My original plan was to walk and take a picture of the rabbits that live on the land in open lots around harbour landing. However, when I got to the open area beside the Co-op, the sun was perfectly illuminating the garbage in a way that I couldn’t ignore. As I continued to watch the garbage flap like flags in the wind, I saw gophers and rabbits running around the area. I couldn’t stop thinking about how this is land that our more-than-human relatives call home, yet we polluted it with our garbage and nobody seems to care. I thought of Donald’s (2016) words about how it is, “imperative to remember that we as human beings live in the world together and also alongside our more-than-human relatives; we are called to constantly think and act with reference to those relationships” (p. 11). On this photographed patch of shared land, it is clear that we haven’t been acting with our more-than-human relatives in mind. I also thought about Kovach’s (2013) ideas on how “true respectful co-existence can only exist when those that benefit from colonial empiricism…reimagine themselves ‘as human beings in equal and respectful relation to other human beings and the natural environment’” (p. 120). Kovach is right, as settlers we immediately place ourselves above everything else on the land. To truly honour treaties, we need to make a conscious effort to recall that we are all equals on the land and we need to treat our more-than-human relatives with respect. 


For as long as I can remember I have been in awe of the sky. No matter what is happening in the sky: clear skies, cloudy days, airplanes flying ahead, thunderstorms, rainbows, sunsets, starry nights, or northern lights, I often find myself stopping in my tracks to stare upwards at the sky. I always associated this feeling with being born and raised in Saskatchewan; “the land of the living skies.” However, I never realized the irony in it until now. So many people repeat this phrase without truly seeing the sky as living or as a more-than-human relative. I am guilty of this myself. I thought about the words of Donald (2016), “we are called to repeatedly acknowledge and honour the fact that the sun, the land, the wind, the water…are quite literally our relatives” (p. 10). The more I think about everything the sky beholds and the connection I feel to the sky, the more I see the sky as a living relative. In this, I realize the importance of maintaining good relations with the sky. As Donald (2016) said, “we are fully reliant on them for our survival, and so the wise person works to ensure that those more-than-human relatives are kept healthy and treated with the deep respect that they deserve” (p. 10). It is clear that we are currently not achieving this because as global warming continues, extreme weather becomes more common which reminds us that we need to do a better job.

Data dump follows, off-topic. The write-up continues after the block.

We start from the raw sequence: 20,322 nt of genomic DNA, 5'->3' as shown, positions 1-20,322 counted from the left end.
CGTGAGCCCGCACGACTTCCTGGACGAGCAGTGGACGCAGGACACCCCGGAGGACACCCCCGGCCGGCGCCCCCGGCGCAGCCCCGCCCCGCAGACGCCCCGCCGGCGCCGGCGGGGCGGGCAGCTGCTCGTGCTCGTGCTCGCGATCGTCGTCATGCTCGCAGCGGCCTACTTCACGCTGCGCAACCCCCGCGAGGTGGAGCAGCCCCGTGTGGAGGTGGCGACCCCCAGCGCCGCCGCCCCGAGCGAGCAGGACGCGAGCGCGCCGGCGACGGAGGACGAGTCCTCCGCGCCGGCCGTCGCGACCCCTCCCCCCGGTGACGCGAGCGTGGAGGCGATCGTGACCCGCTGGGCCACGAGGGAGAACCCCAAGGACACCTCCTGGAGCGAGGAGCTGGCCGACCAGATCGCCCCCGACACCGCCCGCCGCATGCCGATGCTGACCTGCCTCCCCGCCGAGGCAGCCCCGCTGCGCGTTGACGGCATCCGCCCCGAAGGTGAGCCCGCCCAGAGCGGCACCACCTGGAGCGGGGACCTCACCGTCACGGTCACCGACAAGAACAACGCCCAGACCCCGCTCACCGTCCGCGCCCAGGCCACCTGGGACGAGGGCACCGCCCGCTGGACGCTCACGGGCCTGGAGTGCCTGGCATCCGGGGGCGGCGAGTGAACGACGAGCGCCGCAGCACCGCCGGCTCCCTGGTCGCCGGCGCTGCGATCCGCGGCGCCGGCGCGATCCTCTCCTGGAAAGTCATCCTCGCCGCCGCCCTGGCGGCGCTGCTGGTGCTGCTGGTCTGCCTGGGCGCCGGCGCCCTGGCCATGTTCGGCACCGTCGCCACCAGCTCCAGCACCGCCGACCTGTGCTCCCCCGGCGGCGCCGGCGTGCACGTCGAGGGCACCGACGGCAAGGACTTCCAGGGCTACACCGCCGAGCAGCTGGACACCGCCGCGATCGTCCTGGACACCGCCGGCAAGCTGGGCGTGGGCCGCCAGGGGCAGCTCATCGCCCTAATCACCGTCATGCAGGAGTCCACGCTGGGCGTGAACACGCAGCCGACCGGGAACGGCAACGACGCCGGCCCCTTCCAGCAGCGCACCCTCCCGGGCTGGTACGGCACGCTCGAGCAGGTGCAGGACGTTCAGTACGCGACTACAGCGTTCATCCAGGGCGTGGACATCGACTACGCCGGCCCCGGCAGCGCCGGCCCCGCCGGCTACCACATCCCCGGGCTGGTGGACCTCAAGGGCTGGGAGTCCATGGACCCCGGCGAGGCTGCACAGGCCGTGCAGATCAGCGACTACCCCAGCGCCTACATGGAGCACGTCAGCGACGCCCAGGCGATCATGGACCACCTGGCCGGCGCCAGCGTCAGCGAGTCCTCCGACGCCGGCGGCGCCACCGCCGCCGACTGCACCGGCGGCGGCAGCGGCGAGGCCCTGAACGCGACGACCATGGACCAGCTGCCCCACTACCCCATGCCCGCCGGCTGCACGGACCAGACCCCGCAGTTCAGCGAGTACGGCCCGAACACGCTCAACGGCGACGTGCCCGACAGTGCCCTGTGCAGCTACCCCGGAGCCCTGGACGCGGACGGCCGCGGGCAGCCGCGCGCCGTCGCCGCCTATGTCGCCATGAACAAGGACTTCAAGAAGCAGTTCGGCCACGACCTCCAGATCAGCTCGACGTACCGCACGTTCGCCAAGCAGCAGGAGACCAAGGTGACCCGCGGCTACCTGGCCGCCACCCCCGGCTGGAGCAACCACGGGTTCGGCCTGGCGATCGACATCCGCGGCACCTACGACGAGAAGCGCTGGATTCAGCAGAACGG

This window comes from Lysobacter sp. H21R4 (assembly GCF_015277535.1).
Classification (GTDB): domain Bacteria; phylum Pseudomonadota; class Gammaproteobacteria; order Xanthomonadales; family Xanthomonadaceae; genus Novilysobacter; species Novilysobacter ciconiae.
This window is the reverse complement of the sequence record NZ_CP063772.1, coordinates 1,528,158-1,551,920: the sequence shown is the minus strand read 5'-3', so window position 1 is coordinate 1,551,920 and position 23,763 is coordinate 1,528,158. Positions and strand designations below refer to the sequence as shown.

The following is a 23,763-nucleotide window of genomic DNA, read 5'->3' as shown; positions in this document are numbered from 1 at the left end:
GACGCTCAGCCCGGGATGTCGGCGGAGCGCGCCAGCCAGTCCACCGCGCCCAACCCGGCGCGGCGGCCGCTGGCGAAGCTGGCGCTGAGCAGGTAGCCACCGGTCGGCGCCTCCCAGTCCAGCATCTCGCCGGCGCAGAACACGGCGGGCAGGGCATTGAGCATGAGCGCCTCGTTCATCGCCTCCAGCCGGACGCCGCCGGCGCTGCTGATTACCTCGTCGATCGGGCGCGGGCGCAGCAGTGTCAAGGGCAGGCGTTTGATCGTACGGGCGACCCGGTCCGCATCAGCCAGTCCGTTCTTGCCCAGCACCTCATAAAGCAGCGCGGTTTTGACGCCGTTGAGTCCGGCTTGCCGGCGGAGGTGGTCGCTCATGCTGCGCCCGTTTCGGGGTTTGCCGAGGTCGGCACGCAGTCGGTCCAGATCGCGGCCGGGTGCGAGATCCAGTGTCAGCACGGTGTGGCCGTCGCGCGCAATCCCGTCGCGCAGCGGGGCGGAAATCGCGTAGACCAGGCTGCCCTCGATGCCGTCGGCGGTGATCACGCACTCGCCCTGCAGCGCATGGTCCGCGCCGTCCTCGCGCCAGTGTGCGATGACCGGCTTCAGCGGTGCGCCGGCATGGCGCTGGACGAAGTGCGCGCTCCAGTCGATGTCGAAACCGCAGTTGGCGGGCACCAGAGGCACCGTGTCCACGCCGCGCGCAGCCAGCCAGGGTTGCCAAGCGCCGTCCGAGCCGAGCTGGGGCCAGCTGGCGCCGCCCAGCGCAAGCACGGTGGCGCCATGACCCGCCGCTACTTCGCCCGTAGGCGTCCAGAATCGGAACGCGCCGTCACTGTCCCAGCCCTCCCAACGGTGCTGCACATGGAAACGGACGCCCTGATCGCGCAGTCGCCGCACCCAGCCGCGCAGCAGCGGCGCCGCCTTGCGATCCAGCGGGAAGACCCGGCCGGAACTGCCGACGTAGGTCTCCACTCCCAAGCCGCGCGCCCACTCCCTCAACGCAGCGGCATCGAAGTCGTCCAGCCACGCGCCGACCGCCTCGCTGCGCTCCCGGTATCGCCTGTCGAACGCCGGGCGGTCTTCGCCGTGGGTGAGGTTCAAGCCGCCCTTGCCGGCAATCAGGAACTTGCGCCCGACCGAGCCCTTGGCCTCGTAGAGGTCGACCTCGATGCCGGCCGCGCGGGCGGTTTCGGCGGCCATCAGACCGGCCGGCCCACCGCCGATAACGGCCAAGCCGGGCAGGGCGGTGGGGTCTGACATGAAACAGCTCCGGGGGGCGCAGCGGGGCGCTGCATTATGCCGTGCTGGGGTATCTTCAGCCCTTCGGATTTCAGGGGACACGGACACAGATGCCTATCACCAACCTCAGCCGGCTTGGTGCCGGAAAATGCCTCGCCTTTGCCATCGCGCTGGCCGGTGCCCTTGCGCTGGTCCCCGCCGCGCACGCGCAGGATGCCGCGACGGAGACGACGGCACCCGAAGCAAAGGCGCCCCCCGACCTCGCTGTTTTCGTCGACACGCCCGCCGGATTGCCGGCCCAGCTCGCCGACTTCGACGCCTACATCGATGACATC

One of my favourite summertime activities to do with my family is go fishing. I have never really considered how this impacts my more-than-human relatives or how it may go against treaty promises. I thought about when Cardinal and Hildebrandt (2000) discussed how the commissioner said “All of the creatures under the water, that too, I didn’t come to ask you for it. That will continue to be yours from where you get your sustenance in life, I didn’t come to ask for that…Your way of life and how you survive from this and how you look after yourself you will always continue to have, that is not what I am asking you for” (p. 36). Considering my family goes fishing just for fun and not for our livelihood, this promise has been long broken. I also reflected on the current condition of many different watersheds across the province, specifically the Qu’Appelle watershed. We polluted it so much that there are typically advisories out that warn people to not eat the fish because of mercury levels. The contaminated fish isn’t even the worst of it. I also thought about the many reserves across Saskatchewan and Canada that don’t even have access to clean drinking water because of the pollution. So much for “you will always continue to have that.” I am left to wonder if the government isn’t even taking human lives into account with water, how are we going to make them consider our more-than human relations? 


Forcing myself to really narrow in and pay explicit attention to my small more-than-human relative made me realize how little I pay attention to them. I typically notice flowers but I never give them much thought besides how pretty they look. This time, I started to think about the flower’s pollen and bees. More specifically, the role bees play in our livelihood. Yet, they are dying at alarming rates and nobody seems to care. However, if you really start to think about life without bees it is a scary thought with no real future. So, these “little things” play a major role in our survival but they don’t get any respect. I now realize how important it is that we need to listen to Cardinal and Hildebrandt (2000) and “remember the Creator, who created all of these things, all of the resources” (p. 32) so that we remember to respect even our smallest more-than-human-relatives. I am hopeful that this change can happen and I think it starts with addressing and actually understanding treaty relationships. As Vowel (2016) said, “Relationships must be renewed with constant care, negotiation, and openness to change” (p. 244). We need to listen and re-evaluate and renew our relationship with our more-than-human relatives. Once these relationships are formed then there will be more respect for our more-than-human relatives and only then will real change begin to happen. This isn’t a new concept, this is what Indigenous peoples have been asking us to do.